I'm using a bash shell on CentOS Linux.
That is good to know and will help us give you suggestions that will work in your environment IF you give us some representative sample data to use to verify that we understand what you're trying to do and to verify that the code we suggest will produce the results you want.

Quote:
Code:
find . -name blablabla -exec  ln -s  {} ./"{:53:14} blablabla" \;

I think that command is more like what I need. Find blablabla and create a symlink in this directory with a prefix of part of it's path.
The code seems to be you're trying to extract 14 characters from the pathnames find finds, but your sample data shows that you only expect to get 9 characters. We can't come up with any sample data that will trim the 14 characters you could extract from any pathname that would create the 9 characters shown in the sample output you say you want to produce.

And, as has already been said three times before in this thread, the find utility does not perform variable expansions on pathnames it outputs as -exec primary operands. The above find command will attempt to link each found pathname to the literal name {:53:14} blablabla. I'm sure that isn't what you want, but your refusal to give us a self-consistent description of what you're trying to do and your refusal to give us representative sample data that you will be processing leaves us confused and only able to make wild guesses at what you really want to do.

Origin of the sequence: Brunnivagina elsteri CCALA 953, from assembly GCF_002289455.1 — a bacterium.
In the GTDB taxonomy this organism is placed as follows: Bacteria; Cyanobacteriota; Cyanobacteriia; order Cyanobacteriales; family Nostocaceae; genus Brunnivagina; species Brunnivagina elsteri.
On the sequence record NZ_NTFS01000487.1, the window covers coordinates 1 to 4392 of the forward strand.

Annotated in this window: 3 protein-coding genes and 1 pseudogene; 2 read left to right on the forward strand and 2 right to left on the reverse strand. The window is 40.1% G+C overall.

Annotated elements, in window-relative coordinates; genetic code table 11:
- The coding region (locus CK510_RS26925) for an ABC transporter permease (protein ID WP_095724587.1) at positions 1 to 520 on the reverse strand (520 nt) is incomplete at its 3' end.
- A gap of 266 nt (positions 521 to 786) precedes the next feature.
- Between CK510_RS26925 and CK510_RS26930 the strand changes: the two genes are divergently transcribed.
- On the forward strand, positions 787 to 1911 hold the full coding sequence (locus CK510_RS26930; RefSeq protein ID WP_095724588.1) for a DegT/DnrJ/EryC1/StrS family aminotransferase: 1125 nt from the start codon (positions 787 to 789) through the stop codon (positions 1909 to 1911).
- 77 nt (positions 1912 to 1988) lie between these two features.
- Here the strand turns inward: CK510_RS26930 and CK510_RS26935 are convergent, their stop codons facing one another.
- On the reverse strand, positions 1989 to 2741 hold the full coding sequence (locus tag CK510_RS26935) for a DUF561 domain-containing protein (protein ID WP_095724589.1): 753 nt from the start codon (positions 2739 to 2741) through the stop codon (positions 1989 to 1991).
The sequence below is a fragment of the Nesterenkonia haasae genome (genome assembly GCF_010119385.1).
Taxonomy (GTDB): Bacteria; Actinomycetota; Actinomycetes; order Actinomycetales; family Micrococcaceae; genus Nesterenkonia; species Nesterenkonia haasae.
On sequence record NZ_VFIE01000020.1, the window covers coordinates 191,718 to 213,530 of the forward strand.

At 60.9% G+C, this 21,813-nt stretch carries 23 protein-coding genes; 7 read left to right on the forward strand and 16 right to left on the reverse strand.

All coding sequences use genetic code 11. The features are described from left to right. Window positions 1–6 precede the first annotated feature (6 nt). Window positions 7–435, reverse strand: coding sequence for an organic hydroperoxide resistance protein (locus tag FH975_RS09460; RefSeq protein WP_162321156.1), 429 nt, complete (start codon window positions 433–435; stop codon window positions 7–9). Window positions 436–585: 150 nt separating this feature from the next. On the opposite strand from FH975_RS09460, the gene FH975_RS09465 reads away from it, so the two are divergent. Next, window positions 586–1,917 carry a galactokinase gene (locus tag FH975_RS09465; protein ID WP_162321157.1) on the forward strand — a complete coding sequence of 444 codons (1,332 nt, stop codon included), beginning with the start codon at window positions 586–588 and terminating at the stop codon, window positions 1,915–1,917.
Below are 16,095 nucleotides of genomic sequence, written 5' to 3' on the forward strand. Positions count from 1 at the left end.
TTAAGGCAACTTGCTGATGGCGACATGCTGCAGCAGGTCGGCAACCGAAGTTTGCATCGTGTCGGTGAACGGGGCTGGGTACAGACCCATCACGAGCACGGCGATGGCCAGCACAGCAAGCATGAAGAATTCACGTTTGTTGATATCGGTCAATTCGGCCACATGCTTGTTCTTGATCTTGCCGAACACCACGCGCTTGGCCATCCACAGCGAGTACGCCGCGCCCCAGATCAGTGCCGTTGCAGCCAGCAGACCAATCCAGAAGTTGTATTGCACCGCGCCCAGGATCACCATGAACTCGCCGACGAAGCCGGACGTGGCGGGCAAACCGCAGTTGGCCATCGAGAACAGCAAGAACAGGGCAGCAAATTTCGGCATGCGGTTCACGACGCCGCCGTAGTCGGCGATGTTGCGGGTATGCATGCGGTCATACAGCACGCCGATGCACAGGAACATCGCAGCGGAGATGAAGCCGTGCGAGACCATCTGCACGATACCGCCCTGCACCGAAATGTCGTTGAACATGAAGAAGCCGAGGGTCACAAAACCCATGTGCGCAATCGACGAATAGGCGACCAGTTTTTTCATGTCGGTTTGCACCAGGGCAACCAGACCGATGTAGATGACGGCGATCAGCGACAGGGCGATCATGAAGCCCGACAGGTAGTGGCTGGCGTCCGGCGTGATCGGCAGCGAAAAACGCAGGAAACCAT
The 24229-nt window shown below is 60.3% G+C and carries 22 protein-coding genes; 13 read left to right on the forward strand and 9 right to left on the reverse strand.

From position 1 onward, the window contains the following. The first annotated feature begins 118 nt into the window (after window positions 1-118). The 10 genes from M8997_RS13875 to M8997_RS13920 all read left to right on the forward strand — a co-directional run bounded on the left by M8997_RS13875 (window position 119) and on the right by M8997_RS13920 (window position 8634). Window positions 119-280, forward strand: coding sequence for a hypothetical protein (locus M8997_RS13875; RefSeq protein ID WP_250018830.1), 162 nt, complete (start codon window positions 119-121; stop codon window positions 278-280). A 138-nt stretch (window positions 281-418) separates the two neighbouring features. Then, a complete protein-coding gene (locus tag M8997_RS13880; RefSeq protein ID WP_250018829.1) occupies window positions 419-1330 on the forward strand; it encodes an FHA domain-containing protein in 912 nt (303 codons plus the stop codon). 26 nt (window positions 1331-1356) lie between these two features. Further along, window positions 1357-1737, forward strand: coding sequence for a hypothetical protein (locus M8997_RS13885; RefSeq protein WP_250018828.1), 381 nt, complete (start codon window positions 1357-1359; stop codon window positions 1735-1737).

Quote:
The moderator put my desired results in "code," in the original post which made the post quite confusing. In my opinion.

Each folder needs the unique characters from it's path because each directory "blablabla" will have the exact same name.
The moderator who added the CODE tags to post #1 in this thread for you did not in any way add any confusion to what you had in your original post. Not having CODE tags makes leading and trailing <space> and <tab> characters disappear from view and coalesces sequences of <space> and <tab> characters in the middle of a line to single <space> characters. If you had had sequences of <space>s in your sample output, the CODE tags would have made that clear for us and then we might have been able to make sense of your sample output. Unfortunately, with or without the CODE tags, your sample desired output doesn't fit the description of the problem you say you're trying to solve.

Note also that this is the first time you've said anything about blablabla being a directory. There is nothing in your find command that restricts the pathnames it returns to be pathnames of directories. I have no idea whether or not this might cause you problems with the results your code will produce, but if it is a constraint on the output you want to produce, it would have been helpful to know this up front.

Quote:
I don't think the code suggested by nezabudka will work. I don't see it extracting characters :53:14 and piping them to ln.

Hopefully, I've cleared things up a bit.
Thanks in advance.
Unfortunately, you haven't.

I'm guessing that nezabudka has come closest to guessing at what you're trying to do, but her code won't quite work for you yet. Hopefully, it is close enough that you can work out the rest. If not, you MUST give some concrete actual sample pathnames that the find command I showed you in post #2 in this thread produces as output AND show us the exact ln commands you hope to produce from each of those sample pathnames.

Please help us help you.
This User Gave Thanks to Don Cragun For This Post: